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Toronto's First Punk Band, The Viletone's - Final Performance December 13, 2013

A Personal Perspective | Music Review -- The Viletones - Friday December 13, 2013 @The Phoenix Concert Theatre

It was Friday the 13th and 13 below zero -- neither preventing a lucky crowd from seeing Steven Leckie and the Viletones's much touted and eagerly anticipated new lineup at the Pheonix Concert Theatre.

In phenomenal voice and sound, they did not disappoint; save for the fact that it was the band's last performance, ever.

I've been watching and listening to the Viletones for more than 30 years. In fact, I opened for them with an all-girl band a few times -- the first at Exile on Main Street when I was 14 with the Forgotten Rebels on the roster, and then again at The Turning Point. Steven came out hear us, (The Revells, who he also named), before deciding to let us open for them. It was a risk, but he took it and let us play.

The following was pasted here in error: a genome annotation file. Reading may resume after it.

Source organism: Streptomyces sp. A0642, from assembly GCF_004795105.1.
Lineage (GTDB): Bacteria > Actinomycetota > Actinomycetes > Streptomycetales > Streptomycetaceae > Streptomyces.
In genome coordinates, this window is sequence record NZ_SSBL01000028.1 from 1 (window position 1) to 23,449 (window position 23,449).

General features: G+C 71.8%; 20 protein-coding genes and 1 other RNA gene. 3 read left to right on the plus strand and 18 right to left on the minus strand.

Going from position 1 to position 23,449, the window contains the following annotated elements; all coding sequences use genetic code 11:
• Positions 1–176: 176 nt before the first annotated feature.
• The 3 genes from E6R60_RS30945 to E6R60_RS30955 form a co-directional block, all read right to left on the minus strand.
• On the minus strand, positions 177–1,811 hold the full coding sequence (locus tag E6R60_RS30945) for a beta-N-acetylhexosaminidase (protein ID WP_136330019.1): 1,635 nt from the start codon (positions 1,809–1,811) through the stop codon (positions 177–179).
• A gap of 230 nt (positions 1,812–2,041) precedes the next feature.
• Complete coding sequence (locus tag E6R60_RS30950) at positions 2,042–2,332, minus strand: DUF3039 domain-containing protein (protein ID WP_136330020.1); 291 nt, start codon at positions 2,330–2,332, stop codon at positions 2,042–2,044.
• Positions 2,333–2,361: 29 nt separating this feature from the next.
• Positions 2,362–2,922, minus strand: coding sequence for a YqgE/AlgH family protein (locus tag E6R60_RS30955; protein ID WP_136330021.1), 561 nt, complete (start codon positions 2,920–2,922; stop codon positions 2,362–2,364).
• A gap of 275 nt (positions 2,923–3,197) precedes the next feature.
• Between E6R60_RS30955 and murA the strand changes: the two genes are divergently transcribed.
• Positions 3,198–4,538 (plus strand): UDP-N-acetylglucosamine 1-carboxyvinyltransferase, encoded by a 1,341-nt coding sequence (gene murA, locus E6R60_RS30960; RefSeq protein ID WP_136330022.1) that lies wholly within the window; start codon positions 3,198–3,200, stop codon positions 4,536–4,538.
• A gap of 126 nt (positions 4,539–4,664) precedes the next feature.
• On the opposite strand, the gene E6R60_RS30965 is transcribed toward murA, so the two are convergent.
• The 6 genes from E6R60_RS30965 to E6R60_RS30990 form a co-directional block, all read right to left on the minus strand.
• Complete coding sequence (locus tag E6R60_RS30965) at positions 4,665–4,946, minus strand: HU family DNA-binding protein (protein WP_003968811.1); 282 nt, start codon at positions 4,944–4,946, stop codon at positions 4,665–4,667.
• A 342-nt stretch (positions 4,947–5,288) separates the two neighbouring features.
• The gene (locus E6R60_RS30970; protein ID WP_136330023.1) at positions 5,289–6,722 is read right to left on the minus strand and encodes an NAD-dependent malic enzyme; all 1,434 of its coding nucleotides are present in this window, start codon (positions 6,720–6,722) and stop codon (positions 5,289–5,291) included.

Although our egos and those of our idols get in the way over the years, our true heroes never change. The ones we know from our coming-of-age era have a way of staying with us -- no matter the pain and heartbreak, no matter the inevitable changes we all go through.

Those were the days my friend: Eva and the Bad Boys, Screamin' Sam, Ronnie and Charlie Azzopardi, Steve Koch, Ross Taylor, Mr. Shit, The Horseshoe, Johnny McLeod, The Elmo, The Edge, Kurt Schechter, Maple Leaf Gardens (Iggy Pop, Chrissie Hynde, Prince), The Brunswick House, The Diamond (Mink DeVille), Larry's Hideaway (The Police, Bob Geldof), Ildyko's (Johnny Thunders, The B-Girls), Tony Vincent, The Gary's, Scruff's, Chris Hate, Lee's Palace, Robin Handsome Ned Masyk, Mike Motor X Anderson. All of these people and places, and many others - too many to mention - are etched forever in our sublime collective unconsciousness - and all have one common denominator: Steven Leckie and the Viletones.